Total War: Rome II – Hannibal at the Gates Review (PC)
28 March 2014
Excerpt: The all-new Hannibal at the Gates campaign for Total War: Rome II is designed specifically to simulate this engagement in detail, offering players a chance to control both the two superpowers of the moment and three smaller factions that can play a larger role in the conflict.
Pros: + Recreation of Second Punic War, + Battle mechanics, + Focus on characters
Cons: - Artificial Intelligence performance, - Micro-management heavy
Summary: Parents need to know that this is a good thinking game, but it has large-scale, realistic battles. No blood, but convincing sound effects get the point across. Overall, the game is full of historical and educational information, although parents may need to decipher what is real history and what's...
Excerpt: The enemy managed to get to my ballista and kill its crews and I was then in danger of seeing my entire line getting rolled, but I managed to stop their process using the Loyalty of the 10th special ability and by whipping my trusty legionnaires.
Pros: + Focused experience, + Seasons and terrain have a greater effect, + New factions
Excerpt: Imagine this: over 8,000 soldiers sporting gleaming armour, brandishing glistening swords, shields and pikes while behind them lines of cavalry soldiers try to placate their nervous steeds, steam pouring out of their noses, as they stare at a rapidly advancing mob of bare-chested Gauls.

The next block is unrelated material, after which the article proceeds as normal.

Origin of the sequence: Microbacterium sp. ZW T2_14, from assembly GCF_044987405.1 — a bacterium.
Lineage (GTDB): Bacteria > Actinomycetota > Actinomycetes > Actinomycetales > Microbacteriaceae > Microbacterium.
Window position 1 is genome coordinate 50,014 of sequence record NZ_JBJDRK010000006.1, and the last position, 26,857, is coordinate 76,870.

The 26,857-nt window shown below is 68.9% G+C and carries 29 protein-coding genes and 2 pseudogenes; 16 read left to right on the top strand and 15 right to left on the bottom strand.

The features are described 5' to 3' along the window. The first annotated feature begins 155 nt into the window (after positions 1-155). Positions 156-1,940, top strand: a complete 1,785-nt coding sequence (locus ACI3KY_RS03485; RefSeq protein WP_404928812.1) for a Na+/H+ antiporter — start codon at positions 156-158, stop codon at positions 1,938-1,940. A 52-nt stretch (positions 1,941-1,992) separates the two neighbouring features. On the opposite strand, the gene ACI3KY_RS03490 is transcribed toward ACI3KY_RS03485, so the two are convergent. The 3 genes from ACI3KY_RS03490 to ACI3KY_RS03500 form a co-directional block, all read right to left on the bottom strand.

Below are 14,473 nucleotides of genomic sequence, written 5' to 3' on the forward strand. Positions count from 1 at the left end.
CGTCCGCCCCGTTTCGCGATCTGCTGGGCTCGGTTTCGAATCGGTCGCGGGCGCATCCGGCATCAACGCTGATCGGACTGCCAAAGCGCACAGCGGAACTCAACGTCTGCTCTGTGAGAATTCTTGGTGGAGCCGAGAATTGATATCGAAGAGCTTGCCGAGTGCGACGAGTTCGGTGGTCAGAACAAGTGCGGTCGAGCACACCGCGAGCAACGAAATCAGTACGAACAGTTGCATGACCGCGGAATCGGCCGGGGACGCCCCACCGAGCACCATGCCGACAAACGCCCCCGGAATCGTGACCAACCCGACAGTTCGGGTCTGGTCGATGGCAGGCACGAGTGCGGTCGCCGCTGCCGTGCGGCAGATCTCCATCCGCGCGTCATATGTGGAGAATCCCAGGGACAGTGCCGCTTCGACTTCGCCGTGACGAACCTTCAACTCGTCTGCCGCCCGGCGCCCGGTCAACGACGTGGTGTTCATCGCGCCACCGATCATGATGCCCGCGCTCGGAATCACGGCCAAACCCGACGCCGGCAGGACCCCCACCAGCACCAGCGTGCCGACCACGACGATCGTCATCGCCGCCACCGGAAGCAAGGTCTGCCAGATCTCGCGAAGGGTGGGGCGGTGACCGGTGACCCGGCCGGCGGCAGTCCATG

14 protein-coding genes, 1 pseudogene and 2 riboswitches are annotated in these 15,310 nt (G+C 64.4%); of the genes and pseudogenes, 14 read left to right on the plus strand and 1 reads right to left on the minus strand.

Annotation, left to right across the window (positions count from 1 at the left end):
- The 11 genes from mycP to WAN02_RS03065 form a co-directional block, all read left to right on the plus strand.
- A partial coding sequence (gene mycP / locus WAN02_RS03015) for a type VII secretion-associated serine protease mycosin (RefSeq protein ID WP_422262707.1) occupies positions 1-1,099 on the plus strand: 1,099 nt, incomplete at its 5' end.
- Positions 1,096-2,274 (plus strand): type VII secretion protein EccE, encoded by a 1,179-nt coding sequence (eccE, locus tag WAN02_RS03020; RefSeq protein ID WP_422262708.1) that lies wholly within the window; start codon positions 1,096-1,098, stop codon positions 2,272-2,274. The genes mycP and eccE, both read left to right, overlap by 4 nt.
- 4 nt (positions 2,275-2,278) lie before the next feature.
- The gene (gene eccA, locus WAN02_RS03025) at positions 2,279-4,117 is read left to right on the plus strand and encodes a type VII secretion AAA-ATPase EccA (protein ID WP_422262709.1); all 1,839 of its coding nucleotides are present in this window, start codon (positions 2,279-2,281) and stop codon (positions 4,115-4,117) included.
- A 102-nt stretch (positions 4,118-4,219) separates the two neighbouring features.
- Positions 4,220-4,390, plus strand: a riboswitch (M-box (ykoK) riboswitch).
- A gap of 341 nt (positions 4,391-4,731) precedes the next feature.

Excerpt: Matthew Flanigan provides us with this video review of the
recently released, and much patched, Rome Total War II. He concentrates on
those game features that have changed from earlier games in the Total War
Excerpt: 339 hours. That’s how long I’ve played Empire: Total War. Shogun 2 is no slouch either, at 139 hours. I didn’t play the original Rome or Medieval 2 on Steam, but I assume those numbers would be comparable. I’m not a Total War master, but Total War: Rome 2 is hardly my first rodeo.
Excerpt: Total War: Rome 2 (Or Rome 2: Total War to the purists) is the latest offering from Creative Assembly’s Total War series, and it’s one that’s been long coming. The original Rome: Total War came out nine years ago in 2004.
Summary: Sequels or the next iteration of games in a series are generally assumed that they will be superior to their counterparts in one way or another be it the gameplay and narrative or visuals and performance.